Fire is heat and light produced by the combustion of Inflammable substances. Combustion is a chemical operation carried on in the air, or the chemical union of the oxygen of the air with some combustible body, like hydrogen gas or the solid carbon, and is attended with the evolution of heat and light The heat and the light come from the sun. With every particle of vegetable matter that is formed by the combined action of the sun and the carbonic acid gas in the air, a portion of the sun's heat and light is absorbed and held fast in it. And whenever this vegetable matter is decomposed, - as in burning wood, coal, or oil, which are only definite forms of vegetable matter, - this heat and light are given out. The amount of each depends upon the mode of burning.

Air is composed mainly of two elementary gases, oxygen and nitrogen (one part oxygen and four parts nitrogen), with a small amount of watery vapor and carbonic acid gas.

Pure oxygen is a gas which has a wonderful attraction for, and power of combination with, every other element. If it were everywhere present in a perfectly pure state, it would consume or burn up everything; but it is diluted or mixed (not combined) with nitrogen, another gas which is incombustible, and which lessens the combustibility of everything with which it comes in contact. Owing to this dilution, the oxygen will not unite with the carbon and hydrogen with which it is everywhere surrounded, and produce rapid combustion, except at a high temperature. The temperature at which this union takes place is called the burning-point, and this varies in different substances. Thus combustion is within the power and control of man; and some extra means are usually employed to increase the temperature to the burning-point, - friction, or percussion, or the use of some more highly inflammable substances, like sulphur and phosphorus. This produces heat sufficient to complete the chemical union, or, in common phrase, "kindles the fire."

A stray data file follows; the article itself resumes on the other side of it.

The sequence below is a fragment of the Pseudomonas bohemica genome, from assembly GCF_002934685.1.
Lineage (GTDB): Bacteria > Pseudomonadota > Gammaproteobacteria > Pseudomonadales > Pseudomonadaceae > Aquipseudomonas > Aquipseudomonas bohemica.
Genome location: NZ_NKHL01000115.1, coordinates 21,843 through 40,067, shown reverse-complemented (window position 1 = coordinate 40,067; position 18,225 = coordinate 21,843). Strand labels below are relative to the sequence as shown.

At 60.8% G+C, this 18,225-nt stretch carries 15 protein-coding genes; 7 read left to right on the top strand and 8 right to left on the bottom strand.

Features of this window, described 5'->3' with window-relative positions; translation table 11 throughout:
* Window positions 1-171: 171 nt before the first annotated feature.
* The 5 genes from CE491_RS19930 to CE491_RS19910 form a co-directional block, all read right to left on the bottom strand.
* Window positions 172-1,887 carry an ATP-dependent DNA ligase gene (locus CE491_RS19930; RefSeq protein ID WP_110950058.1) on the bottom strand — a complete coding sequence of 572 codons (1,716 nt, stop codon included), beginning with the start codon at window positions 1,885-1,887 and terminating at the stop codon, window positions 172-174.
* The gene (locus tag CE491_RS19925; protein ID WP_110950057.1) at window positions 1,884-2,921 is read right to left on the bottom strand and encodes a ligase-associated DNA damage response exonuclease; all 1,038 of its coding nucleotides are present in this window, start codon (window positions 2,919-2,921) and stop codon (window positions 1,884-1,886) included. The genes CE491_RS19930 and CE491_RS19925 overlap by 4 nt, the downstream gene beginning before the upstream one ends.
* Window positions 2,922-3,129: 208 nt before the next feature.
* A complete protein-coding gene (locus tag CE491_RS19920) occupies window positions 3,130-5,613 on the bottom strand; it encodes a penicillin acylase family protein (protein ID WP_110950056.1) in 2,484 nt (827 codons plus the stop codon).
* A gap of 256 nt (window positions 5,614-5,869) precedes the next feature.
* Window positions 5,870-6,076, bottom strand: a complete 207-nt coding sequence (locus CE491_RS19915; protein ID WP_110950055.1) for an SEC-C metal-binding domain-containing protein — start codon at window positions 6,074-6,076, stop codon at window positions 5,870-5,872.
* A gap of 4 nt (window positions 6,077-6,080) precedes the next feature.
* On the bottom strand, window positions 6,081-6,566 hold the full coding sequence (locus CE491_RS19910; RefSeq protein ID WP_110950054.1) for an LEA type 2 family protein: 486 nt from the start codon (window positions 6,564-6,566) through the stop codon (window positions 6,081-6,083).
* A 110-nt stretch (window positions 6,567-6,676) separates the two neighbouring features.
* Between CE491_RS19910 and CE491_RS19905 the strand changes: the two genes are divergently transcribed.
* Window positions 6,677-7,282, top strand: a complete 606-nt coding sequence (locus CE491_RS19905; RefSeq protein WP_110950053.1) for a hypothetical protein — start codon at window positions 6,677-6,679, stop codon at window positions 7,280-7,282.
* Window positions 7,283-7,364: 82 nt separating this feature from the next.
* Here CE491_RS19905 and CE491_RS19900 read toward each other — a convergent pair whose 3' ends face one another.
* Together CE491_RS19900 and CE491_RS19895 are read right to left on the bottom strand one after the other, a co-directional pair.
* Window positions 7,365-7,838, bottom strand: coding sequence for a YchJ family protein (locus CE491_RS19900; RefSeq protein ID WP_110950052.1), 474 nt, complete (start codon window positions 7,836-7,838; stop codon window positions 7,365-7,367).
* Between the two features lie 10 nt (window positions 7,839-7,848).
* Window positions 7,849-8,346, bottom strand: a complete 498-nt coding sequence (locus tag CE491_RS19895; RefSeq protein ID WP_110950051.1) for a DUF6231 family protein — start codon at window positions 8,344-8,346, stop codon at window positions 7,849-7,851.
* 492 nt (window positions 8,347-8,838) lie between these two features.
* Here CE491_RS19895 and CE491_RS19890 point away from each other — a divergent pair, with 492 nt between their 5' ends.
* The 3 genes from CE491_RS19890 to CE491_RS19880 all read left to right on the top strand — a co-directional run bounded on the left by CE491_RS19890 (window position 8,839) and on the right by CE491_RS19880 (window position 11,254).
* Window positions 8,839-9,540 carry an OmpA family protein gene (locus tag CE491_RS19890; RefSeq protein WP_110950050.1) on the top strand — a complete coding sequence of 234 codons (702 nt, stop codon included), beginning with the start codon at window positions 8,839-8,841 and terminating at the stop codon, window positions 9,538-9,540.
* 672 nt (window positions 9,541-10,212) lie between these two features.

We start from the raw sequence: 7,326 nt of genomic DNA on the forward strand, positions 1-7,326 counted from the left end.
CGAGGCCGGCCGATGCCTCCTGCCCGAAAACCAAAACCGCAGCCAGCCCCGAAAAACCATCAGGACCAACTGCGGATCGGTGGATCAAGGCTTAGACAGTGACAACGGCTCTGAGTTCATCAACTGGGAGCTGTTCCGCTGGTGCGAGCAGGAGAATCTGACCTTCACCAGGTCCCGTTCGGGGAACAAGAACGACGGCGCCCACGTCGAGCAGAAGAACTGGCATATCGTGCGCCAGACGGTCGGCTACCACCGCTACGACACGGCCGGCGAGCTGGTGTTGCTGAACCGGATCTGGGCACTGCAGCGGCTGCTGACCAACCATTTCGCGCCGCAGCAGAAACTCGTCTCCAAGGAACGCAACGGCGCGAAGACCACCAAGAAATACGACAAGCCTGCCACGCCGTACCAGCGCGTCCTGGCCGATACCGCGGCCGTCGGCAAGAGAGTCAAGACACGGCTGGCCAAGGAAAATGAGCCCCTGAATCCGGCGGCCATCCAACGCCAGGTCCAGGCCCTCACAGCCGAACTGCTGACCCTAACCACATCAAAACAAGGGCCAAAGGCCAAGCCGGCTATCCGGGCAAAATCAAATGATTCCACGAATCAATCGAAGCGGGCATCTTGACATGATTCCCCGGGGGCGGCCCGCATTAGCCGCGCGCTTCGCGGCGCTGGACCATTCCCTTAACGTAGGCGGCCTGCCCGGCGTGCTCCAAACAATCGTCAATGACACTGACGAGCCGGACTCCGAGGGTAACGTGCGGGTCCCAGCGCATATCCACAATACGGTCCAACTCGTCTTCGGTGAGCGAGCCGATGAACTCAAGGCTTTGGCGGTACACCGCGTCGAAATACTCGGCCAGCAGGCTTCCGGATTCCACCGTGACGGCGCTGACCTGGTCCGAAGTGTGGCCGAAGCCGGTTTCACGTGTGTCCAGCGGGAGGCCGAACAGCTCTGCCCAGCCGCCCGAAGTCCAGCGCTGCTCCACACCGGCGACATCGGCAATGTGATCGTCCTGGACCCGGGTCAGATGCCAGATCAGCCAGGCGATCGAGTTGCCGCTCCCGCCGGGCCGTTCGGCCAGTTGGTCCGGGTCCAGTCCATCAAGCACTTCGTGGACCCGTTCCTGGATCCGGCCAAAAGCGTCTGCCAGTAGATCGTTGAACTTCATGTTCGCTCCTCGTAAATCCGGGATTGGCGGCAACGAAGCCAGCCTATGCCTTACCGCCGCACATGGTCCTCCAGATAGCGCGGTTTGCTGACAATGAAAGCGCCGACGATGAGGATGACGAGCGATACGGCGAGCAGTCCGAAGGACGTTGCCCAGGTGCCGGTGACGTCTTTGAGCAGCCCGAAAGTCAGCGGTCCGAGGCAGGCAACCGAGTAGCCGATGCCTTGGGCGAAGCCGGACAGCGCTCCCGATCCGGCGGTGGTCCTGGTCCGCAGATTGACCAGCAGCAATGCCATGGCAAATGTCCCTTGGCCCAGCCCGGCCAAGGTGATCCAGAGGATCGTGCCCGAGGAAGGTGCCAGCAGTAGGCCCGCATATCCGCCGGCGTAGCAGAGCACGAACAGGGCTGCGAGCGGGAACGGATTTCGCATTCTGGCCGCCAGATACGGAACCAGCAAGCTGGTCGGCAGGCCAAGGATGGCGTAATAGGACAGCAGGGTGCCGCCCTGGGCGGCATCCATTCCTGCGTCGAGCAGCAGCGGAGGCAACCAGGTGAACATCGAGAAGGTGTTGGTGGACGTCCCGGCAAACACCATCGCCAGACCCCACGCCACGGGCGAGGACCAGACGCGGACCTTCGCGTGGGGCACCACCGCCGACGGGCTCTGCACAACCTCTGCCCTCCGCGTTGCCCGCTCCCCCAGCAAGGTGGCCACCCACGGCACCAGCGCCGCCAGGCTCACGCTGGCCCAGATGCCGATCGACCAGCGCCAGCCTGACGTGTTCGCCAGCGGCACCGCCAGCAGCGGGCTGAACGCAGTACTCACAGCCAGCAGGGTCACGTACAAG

The heat generated for all household purposes is produced by the chemical action of the oxygen of the air upon the hydrogen and carbon which are found in the various kinds of wood and coal. The oxygen first combines with the carbon and decomposes it, producing carbonic acid gas, which escapes into the air, from which it is absorbed by plants, or by human lungs when there is no proper ventilation. The oxygen also combines with the hydrogen gas in the fuel, and this produces the flame; the larger the amount of hydrogen in the fuel, the greater the amount of flame. Some of the products of combustion are not entirety consumed, and pass off as smoke; some are incombustible, and remain as ashes. The intensity of a fire and the amount of heat which it produces are always in proportion to the amount of oxygen with which it is supplied. There should be just air enough for perfect combustion. An excess of air projected upon a fire conveys away the heat, cools the fuel, and checks the combustion. The supply of air should be controlled by confining it in a limited space.

Fires are usually kindled at the bottom of a flue or chim-ney. The heated air, being lighter, rises; the colder, denser air rushes in to take its place, becomes heated, and ascends. Thus a continuous current is established, and a constant supply of fresh air secured. The chimney serves to carry off the smoke and poisonous products of combustion; the heavier, incombustible products settle in the form of ashes. The force of this current of air drawing through the chimney (a matter of great importance) is called the draught. It varies with the temperature and amount of air in the room, and the length and width of the chimney.